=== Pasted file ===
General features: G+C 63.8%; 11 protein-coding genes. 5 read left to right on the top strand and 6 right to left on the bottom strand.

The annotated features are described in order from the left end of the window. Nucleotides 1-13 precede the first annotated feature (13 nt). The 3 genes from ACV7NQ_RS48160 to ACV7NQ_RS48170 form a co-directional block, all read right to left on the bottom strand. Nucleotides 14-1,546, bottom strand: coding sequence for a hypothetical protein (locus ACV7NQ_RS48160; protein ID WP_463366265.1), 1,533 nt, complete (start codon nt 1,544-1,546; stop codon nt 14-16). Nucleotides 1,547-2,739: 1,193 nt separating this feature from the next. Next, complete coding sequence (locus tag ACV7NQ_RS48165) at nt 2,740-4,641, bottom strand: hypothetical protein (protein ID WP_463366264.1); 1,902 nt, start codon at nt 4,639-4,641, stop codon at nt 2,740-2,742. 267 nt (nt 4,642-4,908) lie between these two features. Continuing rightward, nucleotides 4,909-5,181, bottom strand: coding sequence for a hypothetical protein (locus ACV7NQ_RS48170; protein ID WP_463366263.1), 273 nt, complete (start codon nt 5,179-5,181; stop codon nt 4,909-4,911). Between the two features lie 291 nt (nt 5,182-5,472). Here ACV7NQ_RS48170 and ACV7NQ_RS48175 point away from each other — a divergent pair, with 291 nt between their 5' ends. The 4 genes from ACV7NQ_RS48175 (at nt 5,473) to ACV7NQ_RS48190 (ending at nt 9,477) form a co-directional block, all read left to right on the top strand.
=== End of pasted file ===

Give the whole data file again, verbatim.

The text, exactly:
General features: G+C 63.8%; 11 protein-coding genes. 5 read left to right on the top strand and 6 right to left on the bottom strand.

The annotated features are described in order from the left end of the window. Nucleotides 1-13 precede the first annotated feature (13 nt). The 3 genes from ACV7NQ_RS48160 to ACV7NQ_RS48170 form a co-directional block, all read right to left on the bottom strand. Nucleotides 14-1,546, bottom strand: coding sequence for a hypothetical protein (locus ACV7NQ_RS48160; protein ID WP_463366265.1), 1,533 nt, complete (start codon nt 1,544-1,546; stop codon nt 14-16). Nucleotides 1,547-2,739: 1,193 nt separating this feature from the next. Next, complete coding sequence (locus tag ACV7NQ_RS48165) at nt 2,740-4,641, bottom strand: hypothetical protein (protein ID WP_463366264.1); 1,902 nt, start codon at nt 4,639-4,641, stop codon at nt 2,740-2,742. 267 nt (nt 4,642-4,908) lie between these two features. Continuing rightward, nucleotides 4,909-5,181, bottom strand: coding sequence for a hypothetical protein (locus ACV7NQ_RS48170; protein ID WP_463366263.1), 273 nt, complete (start codon nt 5,179-5,181; stop codon nt 4,909-4,911). Between the two features lie 291 nt (nt 5,182-5,472). Here ACV7NQ_RS48170 and ACV7NQ_RS48175 point away from each other — a divergent pair, with 291 nt between their 5' ends. The 4 genes from ACV7NQ_RS48175 (at nt 5,473) to ACV7NQ_RS48190 (ending at nt 9,477) form a co-directional block, all read left to right on the top strand.